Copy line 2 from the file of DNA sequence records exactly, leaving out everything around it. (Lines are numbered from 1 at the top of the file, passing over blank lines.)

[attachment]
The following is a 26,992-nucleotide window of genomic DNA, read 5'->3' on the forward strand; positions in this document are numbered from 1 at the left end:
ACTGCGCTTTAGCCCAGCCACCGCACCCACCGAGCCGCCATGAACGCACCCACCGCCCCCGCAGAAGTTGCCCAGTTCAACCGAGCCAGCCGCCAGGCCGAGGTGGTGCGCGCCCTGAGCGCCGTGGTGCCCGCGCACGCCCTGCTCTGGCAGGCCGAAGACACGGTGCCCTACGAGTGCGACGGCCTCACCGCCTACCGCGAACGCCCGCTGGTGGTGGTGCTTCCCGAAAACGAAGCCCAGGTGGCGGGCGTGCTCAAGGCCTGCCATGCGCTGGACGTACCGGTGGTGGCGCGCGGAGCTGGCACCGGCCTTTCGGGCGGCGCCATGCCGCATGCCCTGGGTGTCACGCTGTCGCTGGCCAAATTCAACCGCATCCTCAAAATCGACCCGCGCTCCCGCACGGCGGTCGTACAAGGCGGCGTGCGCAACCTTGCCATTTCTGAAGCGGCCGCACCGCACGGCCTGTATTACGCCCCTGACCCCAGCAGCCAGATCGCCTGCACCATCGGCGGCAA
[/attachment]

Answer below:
ACTGCGCTTTAGCCCAGCCACCGCACCCACCGAGCCGCCATGAACGCACCCACCGCCCCCGCAGAAGTTGCCCAGTTCAACCGAGCCAGCCGCCAGGCCGAGGTGGTGCGCGCCCTGAGCGCCGTGGTGCCCGCGCACGCCCTGCTCTGGCAGGCCGAAGACACGGTGCCCTACGAGTGCGACGGCCTCACCGCCTACCGCGAACGCCCGCTGGTGGTGGTGCTTCCCGAAAACGAAGCCCAGGTGGCGGGCGTGCTCAAGGCCTGCCATGCGCTGGACGTACCGGTGGTGGCGCGCGGAGCTGGCACCGGCCTTTCGGGCGGCGCCATGCCGCATGCCCTGGGTGTCACGCTGTCGCTGGCCAAATTCAACCGCATCCTCAAAATCGACCCGCGCTCCCGCACGGCGGTCGTACAAGGCGGCGTGCGCAACCTTGCCATTTCTGAAGCGGCCGCACCGCACGGCCTGTATTACGCCCCTGACCCCAGCAGCCAGATCGCCTGCACCATCGGCGGCAA